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Dick Taylor

Alexander K. Goudy

The narrative below speaks of A. K. Goudy before the association with Willa Cather. This informative sketch is from Portrait & Biographical Album of Johnson and Pawnee Counties Nebraska published by Chapman Bros., Chicago, 1889. 

ALEXANDER K. GOUDY, Superintendent of the county schools, is a man possessing considerable force of character and native talent, and one of those who cast their lot with the people of Nebraska in the fall of 1874.  His early training was given him among the hills of the Buckeye State, he having been born near the city of Springfield, Clarke County, May 13, 1847.  He lived there until a little lad of seven years, and then removed with his parents to Warren County, Ill., where they settled near Monmouth, the county seat.  The latter were Thomas B. and Nancy P. (Kirkpatrick) Goudy, natives of Ohio, and who spent their last years in Nebraska, the father passing away in February, 1886, and the mother March 10, 1888. 

The district school furnished to our subject his primary education, and among the peaceful pursuits of farm life he learned those habits of industry and economy which proved of use to him in after years.  Later he became a student of the Normal University, where he gave close attention to his books for a period of two years, and then began teaching.  Later he resumed farming, which he prosecuted one year in the Prairie State, and as we have stated sought the farther West in 1874.  He now became fully identified with its educational interests, and began operations in Pawnee City as a teacher in the public schools, also as Principal, which position he held a number of years, and then changed the field of operations to North Platte, where he spent two years. 

At the expiration of this time Mr. Goudy established the Pawnee City Academy, which was opened in October, 1877, and was conducted as a private school until January, 1883.  On the 1st of that month he entered upon his duties as a teacher in the Nebraska State Normal School at Peru, remaining there until 1884, then returned to Pawnee City, and soon thereafter was elected County Superintendent of Schools.  He was re-elected in the fall of 1886 for a second term of three years.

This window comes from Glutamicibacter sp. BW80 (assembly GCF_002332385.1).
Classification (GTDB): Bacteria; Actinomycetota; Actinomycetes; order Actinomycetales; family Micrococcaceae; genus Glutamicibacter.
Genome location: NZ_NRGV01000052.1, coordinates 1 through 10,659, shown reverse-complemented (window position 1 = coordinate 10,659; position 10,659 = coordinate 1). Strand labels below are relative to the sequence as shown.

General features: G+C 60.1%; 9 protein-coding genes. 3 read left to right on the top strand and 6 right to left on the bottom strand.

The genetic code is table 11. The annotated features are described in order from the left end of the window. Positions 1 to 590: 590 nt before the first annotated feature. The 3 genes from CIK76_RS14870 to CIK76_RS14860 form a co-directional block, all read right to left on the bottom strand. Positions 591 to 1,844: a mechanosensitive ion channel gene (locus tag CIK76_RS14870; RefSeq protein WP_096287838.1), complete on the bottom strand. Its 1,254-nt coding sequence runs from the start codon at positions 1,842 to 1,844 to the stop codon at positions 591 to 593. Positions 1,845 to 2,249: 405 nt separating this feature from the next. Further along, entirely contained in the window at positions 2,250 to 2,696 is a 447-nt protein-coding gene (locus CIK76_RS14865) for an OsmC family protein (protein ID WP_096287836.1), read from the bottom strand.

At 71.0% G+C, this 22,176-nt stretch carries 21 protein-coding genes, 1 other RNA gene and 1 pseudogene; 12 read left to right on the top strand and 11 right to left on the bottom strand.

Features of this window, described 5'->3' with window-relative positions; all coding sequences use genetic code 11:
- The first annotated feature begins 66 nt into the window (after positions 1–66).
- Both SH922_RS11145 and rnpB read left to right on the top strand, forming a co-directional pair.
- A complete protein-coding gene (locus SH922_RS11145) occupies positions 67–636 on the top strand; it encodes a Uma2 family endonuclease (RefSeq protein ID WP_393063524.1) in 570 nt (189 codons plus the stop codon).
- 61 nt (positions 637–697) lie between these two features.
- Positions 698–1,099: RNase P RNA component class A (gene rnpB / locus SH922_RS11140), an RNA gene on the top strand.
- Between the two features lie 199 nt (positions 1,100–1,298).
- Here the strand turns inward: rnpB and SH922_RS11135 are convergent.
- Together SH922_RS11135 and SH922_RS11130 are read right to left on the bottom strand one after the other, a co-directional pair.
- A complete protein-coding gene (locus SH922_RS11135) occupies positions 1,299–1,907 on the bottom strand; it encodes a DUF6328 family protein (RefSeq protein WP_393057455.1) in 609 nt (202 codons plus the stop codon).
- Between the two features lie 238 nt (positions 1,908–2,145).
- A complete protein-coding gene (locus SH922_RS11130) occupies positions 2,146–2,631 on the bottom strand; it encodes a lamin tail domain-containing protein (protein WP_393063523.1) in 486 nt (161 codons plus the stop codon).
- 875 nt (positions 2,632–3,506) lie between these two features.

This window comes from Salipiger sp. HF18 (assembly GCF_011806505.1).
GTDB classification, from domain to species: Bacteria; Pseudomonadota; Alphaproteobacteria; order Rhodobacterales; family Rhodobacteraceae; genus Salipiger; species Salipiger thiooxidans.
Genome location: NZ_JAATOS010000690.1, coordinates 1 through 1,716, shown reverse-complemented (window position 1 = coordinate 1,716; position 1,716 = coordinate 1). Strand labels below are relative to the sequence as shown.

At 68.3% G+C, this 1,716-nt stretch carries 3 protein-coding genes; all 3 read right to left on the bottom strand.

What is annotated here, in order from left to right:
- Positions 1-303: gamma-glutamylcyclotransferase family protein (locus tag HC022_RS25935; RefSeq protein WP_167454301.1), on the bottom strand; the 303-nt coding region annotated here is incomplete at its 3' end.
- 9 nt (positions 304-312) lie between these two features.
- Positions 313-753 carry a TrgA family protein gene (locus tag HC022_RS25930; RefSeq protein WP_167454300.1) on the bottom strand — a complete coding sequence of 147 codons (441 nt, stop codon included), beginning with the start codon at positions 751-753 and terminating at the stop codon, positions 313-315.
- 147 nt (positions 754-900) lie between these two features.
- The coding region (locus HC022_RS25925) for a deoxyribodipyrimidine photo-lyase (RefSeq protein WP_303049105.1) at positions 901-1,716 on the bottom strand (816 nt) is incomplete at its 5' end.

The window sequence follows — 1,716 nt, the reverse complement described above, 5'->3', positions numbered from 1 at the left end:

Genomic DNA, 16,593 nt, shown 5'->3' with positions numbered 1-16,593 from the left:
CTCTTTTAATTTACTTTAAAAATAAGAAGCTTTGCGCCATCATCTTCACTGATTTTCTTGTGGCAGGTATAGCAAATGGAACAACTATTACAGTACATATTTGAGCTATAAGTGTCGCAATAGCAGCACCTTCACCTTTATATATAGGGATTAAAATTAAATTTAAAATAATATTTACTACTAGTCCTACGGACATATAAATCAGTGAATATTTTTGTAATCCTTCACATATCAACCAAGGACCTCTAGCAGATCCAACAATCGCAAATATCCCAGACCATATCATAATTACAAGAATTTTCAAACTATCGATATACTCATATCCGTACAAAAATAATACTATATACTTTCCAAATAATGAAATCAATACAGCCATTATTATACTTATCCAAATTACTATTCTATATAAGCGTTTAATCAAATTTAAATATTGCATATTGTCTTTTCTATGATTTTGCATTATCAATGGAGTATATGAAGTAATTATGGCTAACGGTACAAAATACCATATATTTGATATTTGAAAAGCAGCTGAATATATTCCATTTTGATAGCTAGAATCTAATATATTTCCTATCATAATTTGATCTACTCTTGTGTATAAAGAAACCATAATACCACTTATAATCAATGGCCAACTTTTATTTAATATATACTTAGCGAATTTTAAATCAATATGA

Mr. Goudy was married, July 11, 1882, to Miss Alice Daily, daughter of William Daily, of Nemaha County.   Mrs. Goudy was born in Madison, Ind., and they are the parents of one child, a daughter, Anna, who was born Aug. 20, 1886.   Mr. Goudy, politically, votes the straight Republican ticket, and both he and his estimable wife are members in good standing of the United Presbyterian Church. 

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It must have been during the school year of 1889-90 when A. K. Goudy taught Latin to Willa Sibert Cather, and when his wife, Alice E. (Daily) Goudy, was Willa's high school principal at Red Cloud.  Willa Cather later began studies at the University of Nebraska in September, 1890.  The Goudys would also come to live in Lincoln while A. K. served as State Superintendent of Schools from 1891 to 1895, and once again Willa was reunited with her mentors.  She corresponded closely with Alice Goudy over the next four decades while authoring "Song of the Lark"; "O Pioneers!"; "My Antonia"; "Death Comes for the Archbishop"; and other popular books. 

Edited for this site by Dick Taylor, 1999.

Copyright 2008 Pawnee County History

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